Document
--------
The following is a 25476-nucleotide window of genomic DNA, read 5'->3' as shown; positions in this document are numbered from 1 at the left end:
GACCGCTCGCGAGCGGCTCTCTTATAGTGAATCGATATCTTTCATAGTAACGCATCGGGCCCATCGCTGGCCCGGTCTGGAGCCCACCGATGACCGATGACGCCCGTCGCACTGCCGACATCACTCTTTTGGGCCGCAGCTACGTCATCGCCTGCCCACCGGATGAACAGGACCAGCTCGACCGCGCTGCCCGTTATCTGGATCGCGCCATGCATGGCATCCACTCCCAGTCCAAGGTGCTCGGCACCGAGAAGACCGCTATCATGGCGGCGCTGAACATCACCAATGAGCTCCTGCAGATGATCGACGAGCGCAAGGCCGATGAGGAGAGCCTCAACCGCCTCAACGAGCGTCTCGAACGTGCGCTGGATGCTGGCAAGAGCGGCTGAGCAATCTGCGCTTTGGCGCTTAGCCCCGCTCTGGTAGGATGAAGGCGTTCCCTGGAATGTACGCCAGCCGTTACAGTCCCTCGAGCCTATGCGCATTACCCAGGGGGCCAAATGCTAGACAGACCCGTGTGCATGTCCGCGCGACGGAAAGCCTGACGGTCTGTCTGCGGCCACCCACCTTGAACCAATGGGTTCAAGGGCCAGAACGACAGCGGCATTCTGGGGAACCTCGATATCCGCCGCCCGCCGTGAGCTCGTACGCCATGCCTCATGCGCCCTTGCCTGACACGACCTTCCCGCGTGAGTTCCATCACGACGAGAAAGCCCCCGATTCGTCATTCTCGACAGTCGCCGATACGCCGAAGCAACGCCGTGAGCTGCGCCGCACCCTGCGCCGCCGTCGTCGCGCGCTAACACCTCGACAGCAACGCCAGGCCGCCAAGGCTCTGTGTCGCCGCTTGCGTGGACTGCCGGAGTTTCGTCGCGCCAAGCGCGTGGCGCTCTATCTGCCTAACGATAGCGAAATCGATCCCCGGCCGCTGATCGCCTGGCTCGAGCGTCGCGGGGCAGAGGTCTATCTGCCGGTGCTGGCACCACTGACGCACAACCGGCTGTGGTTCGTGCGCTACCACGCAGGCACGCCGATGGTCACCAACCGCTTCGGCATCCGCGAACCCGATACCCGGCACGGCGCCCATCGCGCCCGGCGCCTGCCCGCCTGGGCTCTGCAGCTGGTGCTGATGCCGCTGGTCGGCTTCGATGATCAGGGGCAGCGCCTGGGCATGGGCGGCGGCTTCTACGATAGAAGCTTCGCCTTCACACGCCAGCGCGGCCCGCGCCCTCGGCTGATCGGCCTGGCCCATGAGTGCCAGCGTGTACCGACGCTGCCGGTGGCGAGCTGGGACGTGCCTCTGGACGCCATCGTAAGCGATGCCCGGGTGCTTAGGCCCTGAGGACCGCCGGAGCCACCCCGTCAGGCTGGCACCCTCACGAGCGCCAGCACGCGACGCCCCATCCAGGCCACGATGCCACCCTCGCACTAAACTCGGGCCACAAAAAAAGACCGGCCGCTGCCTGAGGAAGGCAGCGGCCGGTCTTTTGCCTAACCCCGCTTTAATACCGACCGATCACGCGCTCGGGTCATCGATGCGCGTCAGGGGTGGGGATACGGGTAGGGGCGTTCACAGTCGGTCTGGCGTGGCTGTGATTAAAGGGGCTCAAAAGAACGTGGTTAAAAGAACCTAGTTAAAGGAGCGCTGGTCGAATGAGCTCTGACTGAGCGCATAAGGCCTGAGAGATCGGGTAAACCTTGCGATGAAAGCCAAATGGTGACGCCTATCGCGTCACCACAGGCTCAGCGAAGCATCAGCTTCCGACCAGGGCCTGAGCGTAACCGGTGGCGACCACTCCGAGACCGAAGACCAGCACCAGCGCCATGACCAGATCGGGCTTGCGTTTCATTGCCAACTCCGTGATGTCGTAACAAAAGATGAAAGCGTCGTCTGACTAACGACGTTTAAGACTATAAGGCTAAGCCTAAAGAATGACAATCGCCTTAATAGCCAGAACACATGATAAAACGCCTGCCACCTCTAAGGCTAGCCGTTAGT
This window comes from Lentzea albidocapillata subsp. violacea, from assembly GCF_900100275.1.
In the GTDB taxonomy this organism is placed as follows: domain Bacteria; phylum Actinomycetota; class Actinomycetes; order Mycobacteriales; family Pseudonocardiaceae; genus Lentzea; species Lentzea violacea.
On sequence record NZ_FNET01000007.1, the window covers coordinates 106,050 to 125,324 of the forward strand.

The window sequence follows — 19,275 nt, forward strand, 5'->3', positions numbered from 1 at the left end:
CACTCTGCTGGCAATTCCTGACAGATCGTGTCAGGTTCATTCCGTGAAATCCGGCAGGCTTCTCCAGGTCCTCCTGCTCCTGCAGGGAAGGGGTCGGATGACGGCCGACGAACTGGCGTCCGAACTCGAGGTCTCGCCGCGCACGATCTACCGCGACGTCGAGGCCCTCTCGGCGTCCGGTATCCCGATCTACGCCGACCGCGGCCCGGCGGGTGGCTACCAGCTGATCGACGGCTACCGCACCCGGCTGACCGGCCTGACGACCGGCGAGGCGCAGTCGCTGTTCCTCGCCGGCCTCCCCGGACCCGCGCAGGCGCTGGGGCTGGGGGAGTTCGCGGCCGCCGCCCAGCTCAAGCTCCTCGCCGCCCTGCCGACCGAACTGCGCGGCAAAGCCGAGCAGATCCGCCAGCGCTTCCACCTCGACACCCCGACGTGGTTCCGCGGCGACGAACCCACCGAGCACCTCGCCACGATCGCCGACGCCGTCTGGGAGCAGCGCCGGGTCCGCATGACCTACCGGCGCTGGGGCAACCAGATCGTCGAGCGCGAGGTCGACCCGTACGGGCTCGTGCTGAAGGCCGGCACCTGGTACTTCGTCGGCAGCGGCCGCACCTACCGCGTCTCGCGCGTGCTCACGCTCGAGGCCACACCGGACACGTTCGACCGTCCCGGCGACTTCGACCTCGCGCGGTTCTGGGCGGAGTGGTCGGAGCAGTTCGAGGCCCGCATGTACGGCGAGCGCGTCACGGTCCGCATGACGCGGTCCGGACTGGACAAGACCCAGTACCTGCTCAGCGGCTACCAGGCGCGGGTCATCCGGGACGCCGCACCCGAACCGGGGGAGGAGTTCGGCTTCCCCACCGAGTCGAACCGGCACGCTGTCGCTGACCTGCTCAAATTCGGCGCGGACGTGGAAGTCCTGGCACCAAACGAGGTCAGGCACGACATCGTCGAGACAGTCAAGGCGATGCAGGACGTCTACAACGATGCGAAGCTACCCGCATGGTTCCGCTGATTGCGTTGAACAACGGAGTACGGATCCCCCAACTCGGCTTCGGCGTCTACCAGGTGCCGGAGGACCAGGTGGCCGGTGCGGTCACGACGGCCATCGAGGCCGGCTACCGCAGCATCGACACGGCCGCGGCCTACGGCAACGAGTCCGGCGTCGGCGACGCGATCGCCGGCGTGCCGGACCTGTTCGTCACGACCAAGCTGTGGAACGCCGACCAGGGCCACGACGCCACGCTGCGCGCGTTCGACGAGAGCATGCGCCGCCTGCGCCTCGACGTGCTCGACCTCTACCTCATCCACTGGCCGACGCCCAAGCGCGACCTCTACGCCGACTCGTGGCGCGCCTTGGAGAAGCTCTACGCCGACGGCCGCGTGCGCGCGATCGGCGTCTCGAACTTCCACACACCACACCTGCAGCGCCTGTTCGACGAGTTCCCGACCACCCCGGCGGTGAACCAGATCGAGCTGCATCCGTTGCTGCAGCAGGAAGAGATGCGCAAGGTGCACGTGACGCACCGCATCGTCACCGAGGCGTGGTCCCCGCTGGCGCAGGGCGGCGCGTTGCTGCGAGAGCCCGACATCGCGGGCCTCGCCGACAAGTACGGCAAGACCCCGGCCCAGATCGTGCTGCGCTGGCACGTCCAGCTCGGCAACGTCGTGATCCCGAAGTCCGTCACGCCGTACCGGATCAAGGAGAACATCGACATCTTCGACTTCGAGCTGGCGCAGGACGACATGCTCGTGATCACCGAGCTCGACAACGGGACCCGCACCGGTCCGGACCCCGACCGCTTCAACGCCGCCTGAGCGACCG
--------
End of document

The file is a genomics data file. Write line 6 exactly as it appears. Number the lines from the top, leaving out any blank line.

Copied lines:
The window sequence follows — 19,275 nt, forward strand, 5'->3', positions numbered from 1 at the left end: